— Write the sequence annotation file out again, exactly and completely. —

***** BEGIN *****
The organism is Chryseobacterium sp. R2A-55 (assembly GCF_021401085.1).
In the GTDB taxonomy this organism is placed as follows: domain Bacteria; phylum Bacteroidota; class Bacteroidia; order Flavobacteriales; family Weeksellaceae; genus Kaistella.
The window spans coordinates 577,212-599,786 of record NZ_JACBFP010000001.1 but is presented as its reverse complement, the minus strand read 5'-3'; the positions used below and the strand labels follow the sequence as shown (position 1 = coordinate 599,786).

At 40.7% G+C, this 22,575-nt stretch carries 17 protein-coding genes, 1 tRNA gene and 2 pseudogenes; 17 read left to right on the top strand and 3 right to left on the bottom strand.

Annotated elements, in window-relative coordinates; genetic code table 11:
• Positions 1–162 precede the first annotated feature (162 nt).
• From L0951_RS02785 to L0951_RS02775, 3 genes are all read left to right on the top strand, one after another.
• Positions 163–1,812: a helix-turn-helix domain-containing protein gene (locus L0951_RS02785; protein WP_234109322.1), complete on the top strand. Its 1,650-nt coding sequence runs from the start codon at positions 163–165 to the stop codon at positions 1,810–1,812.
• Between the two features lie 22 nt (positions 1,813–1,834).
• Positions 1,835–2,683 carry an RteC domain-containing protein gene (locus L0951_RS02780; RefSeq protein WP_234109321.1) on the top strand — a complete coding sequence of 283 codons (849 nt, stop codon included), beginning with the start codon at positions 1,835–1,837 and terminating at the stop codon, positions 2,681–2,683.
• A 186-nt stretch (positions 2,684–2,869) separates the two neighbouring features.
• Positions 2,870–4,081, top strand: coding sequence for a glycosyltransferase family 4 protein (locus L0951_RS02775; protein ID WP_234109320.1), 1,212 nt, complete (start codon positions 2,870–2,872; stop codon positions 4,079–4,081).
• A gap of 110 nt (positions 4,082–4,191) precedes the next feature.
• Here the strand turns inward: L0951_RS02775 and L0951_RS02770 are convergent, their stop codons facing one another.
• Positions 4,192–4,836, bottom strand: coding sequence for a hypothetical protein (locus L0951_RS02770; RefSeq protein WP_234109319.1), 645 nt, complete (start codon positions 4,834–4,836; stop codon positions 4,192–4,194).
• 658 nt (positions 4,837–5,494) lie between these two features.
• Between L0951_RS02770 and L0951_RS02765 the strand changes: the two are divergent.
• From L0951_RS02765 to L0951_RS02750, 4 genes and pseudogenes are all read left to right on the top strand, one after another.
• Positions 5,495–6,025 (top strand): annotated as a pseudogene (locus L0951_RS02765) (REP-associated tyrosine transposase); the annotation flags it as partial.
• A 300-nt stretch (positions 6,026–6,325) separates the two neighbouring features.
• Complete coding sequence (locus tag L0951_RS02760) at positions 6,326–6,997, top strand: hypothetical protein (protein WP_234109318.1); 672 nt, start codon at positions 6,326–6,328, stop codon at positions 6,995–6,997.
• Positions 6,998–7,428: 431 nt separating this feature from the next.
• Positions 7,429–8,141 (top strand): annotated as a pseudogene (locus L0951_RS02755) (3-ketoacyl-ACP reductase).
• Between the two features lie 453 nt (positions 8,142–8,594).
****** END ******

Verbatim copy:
The organism is Chryseobacterium sp. R2A-55 (assembly GCF_021401085.1).
In the GTDB taxonomy this organism is placed as follows: domain Bacteria; phylum Bacteroidota; class Bacteroidia; order Flavobacteriales; family Weeksellaceae; genus Kaistella.
The window spans coordinates 577,212-599,786 of record NZ_JACBFP010000001.1 but is presented as its reverse complement, the minus strand read 5'-3'; the positions used below and the strand labels follow the sequence as shown (position 1 = coordinate 599,786).

At 40.7% G+C, this 22,575-nt stretch carries 17 protein-coding genes, 1 tRNA gene and 2 pseudogenes; 17 read left to right on the top strand and 3 right to left on the bottom strand.

Annotated elements, in window-relative coordinates; genetic code table 11:
• Positions 1–162 precede the first annotated feature (162 nt).
• From L0951_RS02785 to L0951_RS02775, 3 genes are all read left to right on the top strand, one after another.
• Positions 163–1,812: a helix-turn-helix domain-containing protein gene (locus L0951_RS02785; protein WP_234109322.1), complete on the top strand. Its 1,650-nt coding sequence runs from the start codon at positions 163–165 to the stop codon at positions 1,810–1,812.
• Between the two features lie 22 nt (positions 1,813–1,834).
• Positions 1,835–2,683 carry an RteC domain-containing protein gene (locus L0951_RS02780; RefSeq protein WP_234109321.1) on the top strand — a complete coding sequence of 283 codons (849 nt, stop codon included), beginning with the start codon at positions 1,835–1,837 and terminating at the stop codon, positions 2,681–2,683.
• A 186-nt stretch (positions 2,684–2,869) separates the two neighbouring features.
• Positions 2,870–4,081, top strand: coding sequence for a glycosyltransferase family 4 protein (locus L0951_RS02775; protein ID WP_234109320.1), 1,212 nt, complete (start codon positions 2,870–2,872; stop codon positions 4,079–4,081).
• A gap of 110 nt (positions 4,082–4,191) precedes the next feature.
• Here the strand turns inward: L0951_RS02775 and L0951_RS02770 are convergent, their stop codons facing one another.
• Positions 4,192–4,836, bottom strand: coding sequence for a hypothetical protein (locus L0951_RS02770; RefSeq protein WP_234109319.1), 645 nt, complete (start codon positions 4,834–4,836; stop codon positions 4,192–4,194).
• 658 nt (positions 4,837–5,494) lie between these two features.
• Between L0951_RS02770 and L0951_RS02765 the strand changes: the two are divergent.
• From L0951_RS02765 to L0951_RS02750, 4 genes and pseudogenes are all read left to right on the top strand, one after another.
• Positions 5,495–6,025 (top strand): annotated as a pseudogene (locus L0951_RS02765) (REP-associated tyrosine transposase); the annotation flags it as partial.
• A 300-nt stretch (positions 6,026–6,325) separates the two neighbouring features.
• Complete coding sequence (locus tag L0951_RS02760) at positions 6,326–6,997, top strand: hypothetical protein (protein WP_234109318.1); 672 nt, start codon at positions 6,326–6,328, stop codon at positions 6,995–6,997.
• Positions 6,998–7,428: 431 nt separating this feature from the next.
• Positions 7,429–8,141 (top strand): annotated as a pseudogene (locus L0951_RS02755) (3-ketoacyl-ACP reductase).
• Between the two features lie 453 nt (positions 8,142–8,594).